By Romeo Chicco, CPA
Leave it to the IRS to have written specific tax code for just about every profession and activity imaginable, both legal and illegal. Unfortunately, in the case of a state legal cannabis-based business, that falls under tax code §280E which was written for trafficking illegal drugs. This 1982 code states that “no deduction or credit shall be allowed for any amount paid or incurred during the taxable year in carrying on any trade or business if such trade or business consists of trafficking in controlled substances which is prohibited by Federal law.”
Separating business segments now becomes very important for businesses that generate revenue through cannabis sales. In T.C. Memo. 2018-83, the Tax Court found that Altermeds, LLC, whose primary revenue source came from the sale of cannabis, was not allowed to deduct business expenses relating to the sale of pipes and other paraphernalia because it was seen as only a supplement to their cannabis sales. One way Altermeds, LLC would have had a better chance at winning their case would have been to create a second company and sell their other merchandise in a completely separate business. Another case in 2007, Californians Helping to Alleviate Medical Problems, Inc. (CHAMP) v. Commissioner, a medical marijuana dispensary successfully convinced the court to allow cannabis companies to deduct expenses that could reasonably be separated from the trafficking of the drug from their non-cannabis business activities.
The aforementioned examples highlights the fact that the wages a cannabis company pays their employees cannot be deducted from Gross Income to determine Taxable Income. Good news is that there is an exception to this. Deductions CAN be made for the cost of goods sold (COGS). T.C. Memo 2018-83 states that while ordinary business expenses related to a federally illegal business are disallowed, they are allowed to deduct their costs of goods sold.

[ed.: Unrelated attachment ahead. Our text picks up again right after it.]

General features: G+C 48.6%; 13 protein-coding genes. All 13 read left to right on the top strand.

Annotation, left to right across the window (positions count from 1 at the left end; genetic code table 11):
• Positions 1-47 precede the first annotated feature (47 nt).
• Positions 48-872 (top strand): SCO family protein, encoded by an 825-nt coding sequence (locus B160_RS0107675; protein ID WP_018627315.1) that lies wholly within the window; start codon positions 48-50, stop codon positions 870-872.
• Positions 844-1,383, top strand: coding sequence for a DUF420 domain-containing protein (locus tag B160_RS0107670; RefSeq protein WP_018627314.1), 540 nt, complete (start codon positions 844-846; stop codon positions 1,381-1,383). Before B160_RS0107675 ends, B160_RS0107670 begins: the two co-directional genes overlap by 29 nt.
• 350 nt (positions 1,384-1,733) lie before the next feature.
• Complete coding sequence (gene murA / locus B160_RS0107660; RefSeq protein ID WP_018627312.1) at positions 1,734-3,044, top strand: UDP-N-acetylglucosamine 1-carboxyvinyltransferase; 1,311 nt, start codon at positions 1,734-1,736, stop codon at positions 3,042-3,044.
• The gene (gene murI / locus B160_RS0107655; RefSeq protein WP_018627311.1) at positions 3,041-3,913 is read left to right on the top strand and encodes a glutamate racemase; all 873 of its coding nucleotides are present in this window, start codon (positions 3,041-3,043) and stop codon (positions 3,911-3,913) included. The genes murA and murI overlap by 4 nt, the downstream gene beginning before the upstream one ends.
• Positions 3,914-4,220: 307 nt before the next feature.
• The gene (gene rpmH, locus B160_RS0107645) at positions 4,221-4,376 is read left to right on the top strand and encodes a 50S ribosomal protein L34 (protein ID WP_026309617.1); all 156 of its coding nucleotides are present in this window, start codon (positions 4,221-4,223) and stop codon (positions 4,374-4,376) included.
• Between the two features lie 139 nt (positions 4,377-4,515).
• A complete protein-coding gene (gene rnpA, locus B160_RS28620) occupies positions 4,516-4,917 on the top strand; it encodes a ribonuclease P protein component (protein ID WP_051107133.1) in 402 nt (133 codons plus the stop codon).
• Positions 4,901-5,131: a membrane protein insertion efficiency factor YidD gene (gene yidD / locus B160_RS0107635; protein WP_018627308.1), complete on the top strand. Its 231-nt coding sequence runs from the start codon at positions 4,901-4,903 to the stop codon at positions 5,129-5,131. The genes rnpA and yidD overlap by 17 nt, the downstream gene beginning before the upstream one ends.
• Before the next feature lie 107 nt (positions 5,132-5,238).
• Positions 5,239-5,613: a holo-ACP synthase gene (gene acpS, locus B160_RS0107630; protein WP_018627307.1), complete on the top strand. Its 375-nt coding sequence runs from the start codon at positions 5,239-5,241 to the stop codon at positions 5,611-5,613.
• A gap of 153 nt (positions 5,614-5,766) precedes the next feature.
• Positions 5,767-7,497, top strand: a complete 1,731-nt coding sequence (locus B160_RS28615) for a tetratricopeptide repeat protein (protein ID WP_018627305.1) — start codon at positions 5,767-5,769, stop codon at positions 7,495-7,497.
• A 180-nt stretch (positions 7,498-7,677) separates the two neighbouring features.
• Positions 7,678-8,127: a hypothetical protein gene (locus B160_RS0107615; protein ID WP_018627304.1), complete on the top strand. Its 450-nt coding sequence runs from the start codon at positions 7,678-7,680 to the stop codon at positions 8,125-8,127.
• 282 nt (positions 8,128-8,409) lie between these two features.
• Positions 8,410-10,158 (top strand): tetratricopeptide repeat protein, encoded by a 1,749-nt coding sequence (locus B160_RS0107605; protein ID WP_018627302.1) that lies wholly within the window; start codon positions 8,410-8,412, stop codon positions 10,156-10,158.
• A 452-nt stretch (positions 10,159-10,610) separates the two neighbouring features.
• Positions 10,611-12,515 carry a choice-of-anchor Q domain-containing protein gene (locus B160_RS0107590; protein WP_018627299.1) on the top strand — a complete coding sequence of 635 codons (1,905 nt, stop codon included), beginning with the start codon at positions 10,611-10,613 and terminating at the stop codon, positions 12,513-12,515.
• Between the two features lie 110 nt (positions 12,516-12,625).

Let’s look at an example of a non-cannabis business compared to a cannabis business in regards to income, taxable income, the tax paid, and how COGS play a huge role:
As one can see in this example, the tax due came out to be seven times higher for the cannabis business. Therefore, to minimize tax due and maximize net profit after tax, the goal is to legally allocate as much labor and expenses to COGS. COGS refers to the production costs for products manufactured and sold or purchased and resold by the company.
For a cannabis cultivator, COGS not only includes raw materials and supplies, but also includes direct labor costs such as planting, cultivating, harvesting, processing, packaging, and anyone else who touches the raw product. Indirect labor, which can also be included in COGS, is the cost of any labor that supports the production process but is not directly involved in the active conversion of materials into the final product, such as production supervisor, quality control staff and materials management. For a cannabis reseller, the labor costs will be minimal, but can include wages such as a driver picking up and transporting the product in for resale. The rules as to what is included are extensive and too lengthy for this article, and can be found in IRS tax code §263a Uniform capitalization of costs.
When it comes to payroll, here are the lessons learned:
● Maintain meticulous records in order to substantiate the COGS and support the gross profit reported from the sale of products.
● Utilize a payroll system or service that can track and report labor costs by various departments in addition to indirect/direct costs.
● Utilize a payroll system that can allocate the related expenses along with the wages, such as payroll taxes and employer paid benefits to the departments worked.
● Utilize a time and labor system that can track an employee’s labor by hours worked in various departments.
● Familiarize yourself with §263a as to what costs can be included in COGS.
● Utilize the services of professionals who are familiar with this complex industry.
Whether you have an existing business or looking to enter the industry, it is important to be well-versed in corresponding tax codes, rules and exceptions not only to be IRS-compliant, but to increase the profitability for your business, as I have highlighted in this article.
Romeo Chicco, CPA, is President/CEO of PayMaster. For more information, visit www.paymaster.com.